ORPHAN TRAIN

By ChristineBaker Kline
William MorrowApril 2013
www.harpercollins.com
christinabakerkline.com

Trade Paperback304 pages, $14.99, ISBN: 9780061950728
Subject: History / Social Issues / Relationships

  1. On the surface, Vivian's and Molly's lives couldn't be more different. In what ways are their stories similar?
  2. In the prologue Vivian mentions that her "true love" died when she was 23, but she doesn't mention the other big secret in the book. Why not?
  3. Why hasn't Vivian ever shared her story with anyone? Why does she tell it now?
  4. What role does Vivian's grandmother play in her life? How does the reader's perception of her shift as the story unfolds?
  5. Why does Vivian seem unable to get rid of the boxes in her attic?
  6. In Women of the Dawn, a nonfiction book about the lives of four Wabanaki Indians excerpted in the epigraph, Bunny McBride writes: "In portaging from one river to another, Wabanakis had to carry their canoes and all other possessions. Everyone knew the value of traveling light and understood that it required leaving some things behind. Nothing encumbered movement more than fear, which was often the most difficult burden to surrender." How does the concept of portaging reverberate throughout this novel? What fears hamper Vivian's progress? Molly's?
  7. Vivian's name changes several times over the course of the novel: from Niamh Power to Dorothy Nielsen to Vivian Daly. How are these changes significant for her? How does each name represent a different phase of her life?
  8. What significance, if any, does Molly Ayer's name have?
  9. How did Vivian's first-person account of her youth and the present-day story from Molly's third-person-limited perspective work together? Did you prefer one story to the other? Did the juxtaposition reveal things that might not have emerged in a traditional narrative?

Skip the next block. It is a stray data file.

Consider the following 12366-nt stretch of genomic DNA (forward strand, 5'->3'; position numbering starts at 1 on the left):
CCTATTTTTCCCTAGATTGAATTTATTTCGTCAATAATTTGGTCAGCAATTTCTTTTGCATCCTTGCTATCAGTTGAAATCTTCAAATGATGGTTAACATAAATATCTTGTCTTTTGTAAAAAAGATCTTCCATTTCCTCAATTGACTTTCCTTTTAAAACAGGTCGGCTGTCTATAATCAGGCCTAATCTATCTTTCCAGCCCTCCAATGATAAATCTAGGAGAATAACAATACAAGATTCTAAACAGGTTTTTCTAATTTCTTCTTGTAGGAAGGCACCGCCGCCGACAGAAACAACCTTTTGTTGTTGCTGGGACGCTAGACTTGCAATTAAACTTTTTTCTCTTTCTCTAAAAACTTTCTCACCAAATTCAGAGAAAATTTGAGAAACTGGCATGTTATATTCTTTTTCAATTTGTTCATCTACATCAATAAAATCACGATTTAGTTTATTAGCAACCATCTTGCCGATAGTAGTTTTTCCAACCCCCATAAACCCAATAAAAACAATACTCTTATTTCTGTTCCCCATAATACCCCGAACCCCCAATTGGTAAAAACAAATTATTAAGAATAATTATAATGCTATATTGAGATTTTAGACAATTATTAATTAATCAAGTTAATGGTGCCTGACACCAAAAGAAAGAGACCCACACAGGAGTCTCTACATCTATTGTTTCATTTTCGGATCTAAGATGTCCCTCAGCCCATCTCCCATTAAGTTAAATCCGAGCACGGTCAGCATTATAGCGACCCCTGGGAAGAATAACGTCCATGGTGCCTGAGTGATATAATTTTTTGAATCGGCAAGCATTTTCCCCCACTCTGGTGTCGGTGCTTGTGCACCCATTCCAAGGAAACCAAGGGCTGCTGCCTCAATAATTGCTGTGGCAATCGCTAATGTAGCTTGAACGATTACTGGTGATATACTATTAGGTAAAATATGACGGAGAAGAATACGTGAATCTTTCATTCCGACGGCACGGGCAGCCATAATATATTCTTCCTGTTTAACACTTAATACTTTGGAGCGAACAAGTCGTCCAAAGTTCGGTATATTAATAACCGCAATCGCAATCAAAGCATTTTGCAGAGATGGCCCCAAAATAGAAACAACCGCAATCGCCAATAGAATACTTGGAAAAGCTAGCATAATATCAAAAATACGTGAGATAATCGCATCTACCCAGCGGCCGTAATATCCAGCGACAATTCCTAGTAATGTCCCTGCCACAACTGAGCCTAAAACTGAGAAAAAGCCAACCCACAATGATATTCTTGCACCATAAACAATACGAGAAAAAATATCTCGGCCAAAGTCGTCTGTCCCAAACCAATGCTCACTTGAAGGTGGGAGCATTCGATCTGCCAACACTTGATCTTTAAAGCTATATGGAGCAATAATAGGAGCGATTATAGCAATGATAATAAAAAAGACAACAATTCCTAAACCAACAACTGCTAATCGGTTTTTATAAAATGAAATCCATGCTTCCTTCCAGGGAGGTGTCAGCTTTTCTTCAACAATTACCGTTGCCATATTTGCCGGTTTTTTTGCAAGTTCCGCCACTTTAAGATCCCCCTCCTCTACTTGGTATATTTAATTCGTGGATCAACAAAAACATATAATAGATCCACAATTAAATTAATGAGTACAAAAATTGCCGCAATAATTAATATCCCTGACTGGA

10. In what ways, large and small, does Molly have an impact on Vivian's life? How does Vivian have an impact on Molly's?
  11. What does Vivian mean when she says, "I believe in ghosts"?
  12. When Vivian finally shares the truth about the birth of her daughter and her decision to put May up for adoption she tells Molly that she was "selfish" and "afraid." Molly defends her and affirms Vivian's choice. How did you perceive Vivian's decision? Were you surprised she sent her child to be adopted after her own experiences with the Children's Aid Society?
  13. When the children are presented to audiences of potential caretakers, the Children's Aid Society explains adoptive families are responsible for the child's religious upbringing. What role does religion play in this novel? How do Molly and Vivian each view God?
  14. When Vivian and Dutchy are reunited she remarks, "However hard I try, I will always feel alien and strange. And now I've stumbled on a fellow outsider, one who speaks my language without saying a word." How is this also true for her friendship with Molly?
  15. When Vivian goes to live with the Byrnes Fanny offers her food and advises, "You got to learn to take what people are willing to give." In what ways is this good advice for Vivian and Molly? What are some instances when their independence helped them?
  16. Molly is enthusiastic about Vivian's reunion with her daughter, but makes no further efforts to see her own mother. Why is she unwilling or unable to effect a reunion in her own family? Do you think she will someday?
  17. Vivian's Claddagh cross is mentioned often throughout the story. What is its significance? How does its meaning change or deepen over the course of Vivian's life?
  18. Read "It’s a Hard Knock Life; Orphan Wisdom" by Reading Group Choices' Neely Kennedy for discussible topics and themes!

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